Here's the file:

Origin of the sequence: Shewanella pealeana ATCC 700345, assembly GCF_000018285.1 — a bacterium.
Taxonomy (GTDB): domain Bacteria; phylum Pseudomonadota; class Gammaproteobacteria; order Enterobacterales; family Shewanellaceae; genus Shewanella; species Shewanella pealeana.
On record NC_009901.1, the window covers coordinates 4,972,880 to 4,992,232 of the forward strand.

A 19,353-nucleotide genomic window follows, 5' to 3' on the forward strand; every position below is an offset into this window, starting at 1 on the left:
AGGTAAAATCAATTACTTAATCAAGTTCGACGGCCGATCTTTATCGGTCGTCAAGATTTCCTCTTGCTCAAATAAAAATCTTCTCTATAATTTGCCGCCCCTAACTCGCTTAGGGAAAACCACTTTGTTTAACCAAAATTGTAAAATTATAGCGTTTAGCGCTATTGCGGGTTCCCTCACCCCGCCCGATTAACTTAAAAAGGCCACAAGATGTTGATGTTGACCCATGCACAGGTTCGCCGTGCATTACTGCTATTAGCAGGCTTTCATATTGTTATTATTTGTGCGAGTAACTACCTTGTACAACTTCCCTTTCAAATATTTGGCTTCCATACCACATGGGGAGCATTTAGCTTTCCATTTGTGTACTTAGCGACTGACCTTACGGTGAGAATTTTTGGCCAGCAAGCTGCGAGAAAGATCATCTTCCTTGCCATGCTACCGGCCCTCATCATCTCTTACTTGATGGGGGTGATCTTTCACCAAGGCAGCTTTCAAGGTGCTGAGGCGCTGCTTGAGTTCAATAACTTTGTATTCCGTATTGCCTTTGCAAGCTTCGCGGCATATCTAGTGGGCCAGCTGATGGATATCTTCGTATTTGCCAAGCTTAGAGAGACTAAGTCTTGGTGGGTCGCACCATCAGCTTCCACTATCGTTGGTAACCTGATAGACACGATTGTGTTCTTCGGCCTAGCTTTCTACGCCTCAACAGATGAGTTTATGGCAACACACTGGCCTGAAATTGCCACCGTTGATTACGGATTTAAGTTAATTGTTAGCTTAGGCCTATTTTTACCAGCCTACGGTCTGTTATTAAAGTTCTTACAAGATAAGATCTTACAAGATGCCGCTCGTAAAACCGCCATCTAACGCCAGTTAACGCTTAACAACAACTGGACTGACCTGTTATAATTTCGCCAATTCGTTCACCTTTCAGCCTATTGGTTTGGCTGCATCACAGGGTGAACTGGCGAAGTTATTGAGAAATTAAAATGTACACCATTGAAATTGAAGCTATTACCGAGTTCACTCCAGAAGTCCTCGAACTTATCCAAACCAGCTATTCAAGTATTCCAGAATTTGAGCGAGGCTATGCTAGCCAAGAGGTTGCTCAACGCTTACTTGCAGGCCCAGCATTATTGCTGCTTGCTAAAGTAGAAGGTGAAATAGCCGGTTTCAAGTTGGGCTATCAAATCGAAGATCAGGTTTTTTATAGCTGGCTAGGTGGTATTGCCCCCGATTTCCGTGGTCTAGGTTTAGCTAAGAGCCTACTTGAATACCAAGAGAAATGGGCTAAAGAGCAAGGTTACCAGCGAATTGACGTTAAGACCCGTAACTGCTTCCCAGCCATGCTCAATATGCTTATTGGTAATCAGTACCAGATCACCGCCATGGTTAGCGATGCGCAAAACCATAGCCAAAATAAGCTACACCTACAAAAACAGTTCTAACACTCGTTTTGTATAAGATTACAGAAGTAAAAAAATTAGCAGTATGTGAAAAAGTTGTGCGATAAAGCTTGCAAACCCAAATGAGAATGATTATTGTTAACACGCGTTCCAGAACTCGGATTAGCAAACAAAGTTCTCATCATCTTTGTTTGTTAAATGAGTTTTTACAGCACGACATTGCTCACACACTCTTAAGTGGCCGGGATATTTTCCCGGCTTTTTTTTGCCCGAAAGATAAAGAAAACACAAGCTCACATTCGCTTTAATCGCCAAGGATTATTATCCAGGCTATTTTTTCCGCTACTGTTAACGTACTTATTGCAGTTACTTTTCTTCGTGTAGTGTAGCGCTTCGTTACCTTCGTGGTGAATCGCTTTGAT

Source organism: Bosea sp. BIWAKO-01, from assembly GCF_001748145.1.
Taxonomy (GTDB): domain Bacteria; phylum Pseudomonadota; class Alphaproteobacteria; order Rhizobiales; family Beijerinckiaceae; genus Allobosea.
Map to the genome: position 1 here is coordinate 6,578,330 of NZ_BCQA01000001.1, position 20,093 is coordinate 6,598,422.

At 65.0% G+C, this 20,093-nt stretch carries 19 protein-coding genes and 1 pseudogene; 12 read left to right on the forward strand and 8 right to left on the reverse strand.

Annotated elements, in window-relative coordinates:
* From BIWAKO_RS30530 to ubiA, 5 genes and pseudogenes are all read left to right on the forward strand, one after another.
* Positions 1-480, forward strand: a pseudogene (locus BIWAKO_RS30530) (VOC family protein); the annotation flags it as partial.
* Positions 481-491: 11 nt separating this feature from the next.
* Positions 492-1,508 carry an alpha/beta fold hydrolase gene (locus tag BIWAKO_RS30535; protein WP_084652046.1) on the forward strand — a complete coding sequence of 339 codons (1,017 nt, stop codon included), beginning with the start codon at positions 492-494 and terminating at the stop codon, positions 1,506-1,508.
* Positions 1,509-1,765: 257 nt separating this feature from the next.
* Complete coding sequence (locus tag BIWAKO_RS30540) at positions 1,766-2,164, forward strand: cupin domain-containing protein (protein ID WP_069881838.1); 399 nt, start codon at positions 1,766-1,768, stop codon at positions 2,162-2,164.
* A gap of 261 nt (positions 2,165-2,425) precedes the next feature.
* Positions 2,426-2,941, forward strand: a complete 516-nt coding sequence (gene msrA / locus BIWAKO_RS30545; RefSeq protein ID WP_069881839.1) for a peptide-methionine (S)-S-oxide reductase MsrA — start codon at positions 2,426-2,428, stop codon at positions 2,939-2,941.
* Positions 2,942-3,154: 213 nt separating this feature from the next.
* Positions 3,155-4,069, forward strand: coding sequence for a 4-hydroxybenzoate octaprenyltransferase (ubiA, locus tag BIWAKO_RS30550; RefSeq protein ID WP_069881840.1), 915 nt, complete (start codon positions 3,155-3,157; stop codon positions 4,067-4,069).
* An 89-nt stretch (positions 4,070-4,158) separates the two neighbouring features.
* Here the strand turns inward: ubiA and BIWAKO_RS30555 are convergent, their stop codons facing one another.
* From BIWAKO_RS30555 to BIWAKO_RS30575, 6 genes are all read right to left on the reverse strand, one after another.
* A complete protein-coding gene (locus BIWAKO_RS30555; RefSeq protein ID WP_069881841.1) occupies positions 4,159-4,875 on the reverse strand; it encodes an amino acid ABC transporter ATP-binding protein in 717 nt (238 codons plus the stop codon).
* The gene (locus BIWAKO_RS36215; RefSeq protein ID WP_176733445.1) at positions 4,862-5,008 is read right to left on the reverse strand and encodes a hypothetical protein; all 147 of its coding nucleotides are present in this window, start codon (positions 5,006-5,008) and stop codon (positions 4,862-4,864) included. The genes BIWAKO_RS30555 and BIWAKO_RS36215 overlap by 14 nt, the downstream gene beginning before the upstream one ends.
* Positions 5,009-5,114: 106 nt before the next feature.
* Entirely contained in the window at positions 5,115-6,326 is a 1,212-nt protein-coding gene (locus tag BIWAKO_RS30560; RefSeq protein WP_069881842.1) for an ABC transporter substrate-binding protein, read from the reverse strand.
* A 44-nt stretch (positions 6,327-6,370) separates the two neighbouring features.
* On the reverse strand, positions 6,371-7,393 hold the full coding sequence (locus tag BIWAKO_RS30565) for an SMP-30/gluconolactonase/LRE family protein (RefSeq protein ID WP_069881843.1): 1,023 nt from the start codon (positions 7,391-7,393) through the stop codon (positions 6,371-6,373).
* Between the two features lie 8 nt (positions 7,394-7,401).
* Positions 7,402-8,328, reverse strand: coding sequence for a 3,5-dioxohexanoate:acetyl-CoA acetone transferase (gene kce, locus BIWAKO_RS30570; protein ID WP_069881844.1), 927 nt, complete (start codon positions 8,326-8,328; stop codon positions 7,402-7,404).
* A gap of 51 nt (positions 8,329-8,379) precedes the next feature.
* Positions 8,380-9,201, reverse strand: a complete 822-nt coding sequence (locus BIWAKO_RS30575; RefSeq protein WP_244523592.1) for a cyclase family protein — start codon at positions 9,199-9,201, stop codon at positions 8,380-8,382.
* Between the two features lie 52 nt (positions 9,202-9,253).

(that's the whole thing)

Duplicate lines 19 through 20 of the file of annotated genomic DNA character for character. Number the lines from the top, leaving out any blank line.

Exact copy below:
* Positions 2,942-3,154: 213 nt separating this feature from the next.
* Positions 3,155-4,069, forward strand: coding sequence for a 4-hydroxybenzoate octaprenyltransferase (ubiA, locus tag BIWAKO_RS30550; RefSeq protein ID WP_069881840.1), 915 nt, complete (start codon positions 3,155-3,157; stop codon positions 4,067-4,069).